Liveblogging jury duty!
My time is up. I must serve my jury duty this week. I write to you from the jury pool room in the county courthouse in Inglewood.
The way jury duty works in Los Angeles county is this: you are bound to clear your schedule for five business days. If you don’t get put on a trial on the first day, you can go home and not have to come back for a year or more. However, if you get chosen to serve, you have to expect the trial to last three to five days.
Now then, there’s a trick. You may or may not have to serve on the first day of your week. You need to call in every night to see if they need you to come in the next day. Last time I was called, I didn’t have to go in for the first three days at all, but then had to report on Thursday. The problem is, your five days of service don’t begin on the first day you’ve pledged, they begin on the first day you’re called in. So for me, I came in on Thursday and found that my service began on that day, and could be expected to go until the following Thursday. So suddenly, a week of jury duty becomes two weeks of jury duty. Because I’m self-employed, I had cancelled a week of meetings and work time to serve on a jury; now they were asking me to cancel two. So I had to postpone to the dead of August, when nothing happens in show business, and here I am. To make matters worse, due to Governor Schwarteneggar’s terminating the state budget, the courts don’t operate at all on the third Wednesday of each month, which is tomorrow, and that means that if I’m chosen to serve, my week will be one day longer. Sheesh.
The people in charge of orienting the jurors here in Inglewood are friendly and even funny — they know jury duty is a drag and no one wants to be here, and they crack many wry jokes about everyone’s level of discomfort.
They also showed us a video and asked us to pay close attention. The video turned out to be a solemn, inspirational, condescending 15-minute documentary explaining how a jury works and the important rolea jury plays in society. It is pitched to an audience with the intelligence of the average 10-year-old. It contains, I swear, lines like "California is our nation’s greatest state, filled with natural beauty and blessed with a robust economy. But we do have disputes here, and we do have crime, and that’s where the state justice system comes in." This spoken over shots of waves crashing on rocks in Malibu and the sun setting over downtown Los Angeles. Then there were a number of brief scenes showing the kinds of things we might expect to see inside an LA County courtroom, as though no one in the jury pool room had ever seen a courtroom drama. I can’t imagine who they got to write and direct and shoot and cut and act in this thing.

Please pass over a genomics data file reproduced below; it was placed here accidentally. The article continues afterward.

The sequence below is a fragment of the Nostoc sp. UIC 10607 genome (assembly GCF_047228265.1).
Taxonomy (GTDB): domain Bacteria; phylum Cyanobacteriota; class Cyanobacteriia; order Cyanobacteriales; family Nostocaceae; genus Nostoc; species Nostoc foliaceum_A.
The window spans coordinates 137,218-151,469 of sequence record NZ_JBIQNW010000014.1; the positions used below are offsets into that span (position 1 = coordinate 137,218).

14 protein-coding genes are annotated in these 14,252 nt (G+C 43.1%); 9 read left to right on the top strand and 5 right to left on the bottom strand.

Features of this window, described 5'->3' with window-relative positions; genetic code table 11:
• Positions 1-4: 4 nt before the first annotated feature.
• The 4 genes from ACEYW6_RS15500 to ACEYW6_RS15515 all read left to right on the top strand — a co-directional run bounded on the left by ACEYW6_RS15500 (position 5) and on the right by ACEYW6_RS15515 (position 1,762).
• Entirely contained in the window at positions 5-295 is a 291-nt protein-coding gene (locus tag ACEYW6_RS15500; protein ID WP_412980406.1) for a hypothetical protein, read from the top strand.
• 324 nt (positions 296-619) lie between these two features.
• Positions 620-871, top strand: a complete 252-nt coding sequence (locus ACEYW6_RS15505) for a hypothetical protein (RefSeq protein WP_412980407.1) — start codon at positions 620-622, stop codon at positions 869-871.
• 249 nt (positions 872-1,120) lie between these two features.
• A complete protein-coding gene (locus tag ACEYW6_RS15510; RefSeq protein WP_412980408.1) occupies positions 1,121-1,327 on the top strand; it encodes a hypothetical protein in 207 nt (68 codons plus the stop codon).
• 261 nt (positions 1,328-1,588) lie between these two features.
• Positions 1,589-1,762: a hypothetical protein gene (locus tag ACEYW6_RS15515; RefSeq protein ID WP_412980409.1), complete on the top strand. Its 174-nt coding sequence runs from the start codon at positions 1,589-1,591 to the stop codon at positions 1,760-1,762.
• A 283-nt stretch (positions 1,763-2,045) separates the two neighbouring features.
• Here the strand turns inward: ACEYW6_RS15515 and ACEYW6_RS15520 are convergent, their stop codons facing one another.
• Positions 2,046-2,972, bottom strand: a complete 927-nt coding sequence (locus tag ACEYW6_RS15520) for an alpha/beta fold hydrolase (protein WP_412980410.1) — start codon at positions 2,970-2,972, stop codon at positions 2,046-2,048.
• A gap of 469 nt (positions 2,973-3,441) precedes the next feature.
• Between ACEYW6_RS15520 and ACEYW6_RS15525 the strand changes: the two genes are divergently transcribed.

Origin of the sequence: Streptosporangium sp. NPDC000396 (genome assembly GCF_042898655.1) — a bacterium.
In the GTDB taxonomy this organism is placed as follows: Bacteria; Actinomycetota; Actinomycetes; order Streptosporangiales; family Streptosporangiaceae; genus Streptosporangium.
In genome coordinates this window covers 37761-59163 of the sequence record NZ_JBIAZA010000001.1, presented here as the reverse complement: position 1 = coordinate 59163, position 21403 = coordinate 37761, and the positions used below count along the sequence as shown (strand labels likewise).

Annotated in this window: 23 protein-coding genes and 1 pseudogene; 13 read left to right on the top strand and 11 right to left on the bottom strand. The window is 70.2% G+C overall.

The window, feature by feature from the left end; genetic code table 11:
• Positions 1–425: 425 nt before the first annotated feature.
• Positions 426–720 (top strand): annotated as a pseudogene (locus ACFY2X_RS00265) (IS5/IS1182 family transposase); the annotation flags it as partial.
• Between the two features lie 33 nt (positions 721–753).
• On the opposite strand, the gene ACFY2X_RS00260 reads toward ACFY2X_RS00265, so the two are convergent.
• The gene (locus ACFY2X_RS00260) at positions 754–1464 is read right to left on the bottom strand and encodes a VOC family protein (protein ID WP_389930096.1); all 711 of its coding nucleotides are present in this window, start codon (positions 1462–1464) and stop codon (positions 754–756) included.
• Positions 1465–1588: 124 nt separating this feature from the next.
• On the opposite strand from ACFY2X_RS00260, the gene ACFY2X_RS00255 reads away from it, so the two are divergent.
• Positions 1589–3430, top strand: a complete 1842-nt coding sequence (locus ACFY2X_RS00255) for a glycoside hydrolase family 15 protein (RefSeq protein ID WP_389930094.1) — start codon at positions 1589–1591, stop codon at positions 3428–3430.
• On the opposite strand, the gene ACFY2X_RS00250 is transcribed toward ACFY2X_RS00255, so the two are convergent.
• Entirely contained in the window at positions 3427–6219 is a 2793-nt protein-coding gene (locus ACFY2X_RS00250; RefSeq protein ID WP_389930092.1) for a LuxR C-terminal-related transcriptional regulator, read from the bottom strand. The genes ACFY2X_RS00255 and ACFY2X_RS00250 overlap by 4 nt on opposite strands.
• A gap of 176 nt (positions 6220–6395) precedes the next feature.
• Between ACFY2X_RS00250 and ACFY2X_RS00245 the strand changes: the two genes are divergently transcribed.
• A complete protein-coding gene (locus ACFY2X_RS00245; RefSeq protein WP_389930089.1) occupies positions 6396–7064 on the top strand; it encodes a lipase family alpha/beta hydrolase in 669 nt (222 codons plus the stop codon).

We are now waiting for a judge to come around and give us a little more info on what might happen to us today.
UPDATE 11:33 Nothing has happened for the past 90 minutes. Just a large number of people in the jury pool room, chatting and reading and making phone calls and texting and playing video games on their iPhones and surfing the internet on their laptops. Myself, to keep myself entertained I’ve brought Samuel Beckett’s The Unnamable, which is a novel about a man, if you can call him a man, who exists in a kind of grey void and imagines that there is some group of authority figures, somewhere, who are waiting for him to say something. What they want him to day he has no idea, so he creates characters who exist in what you and I would call "the real world," and tells stories about them. One character he creates is called Mahood. Mahood is a one-legged man who comes home after a long absence to find his entire extended family dead of botulism. Another character he creates is called Worm. Worm is a limbless torso who lives in a large jar on the front porch of a restaurant somewhere in suburban Ireland. He acts as sort-of the restaurant’s mascot, and the restaurant’s menu leans against his jar. The rest of the book, a good 120 pages or so, is filled with the narrator’s musings on who his captors are, what they want from him, what he thinks they might want to hear him say, where his voice comes from (because it does not come from within himself) and how he might be able to finally stop talking at some point. Beach reading from Mr. Beckett.
In case I whip through The Unnamable before I’m selected, I’ve also brought Beckett’s last novel How It is, which is about a guy who crawls around naked in the mud and tortures another guy with a can opener. It has no punctuation. Beckett was obviously shooting for the bestseller list with that one.
UPDATE 12:00 NOON In a surprise twist, everyone has been sent home early. And that’s it, we don’t have to come back for at least another year. Mysterious thing, this civic duty. Apparently no cases went to jury today. And I was so looking forward to being one of 12 angry men.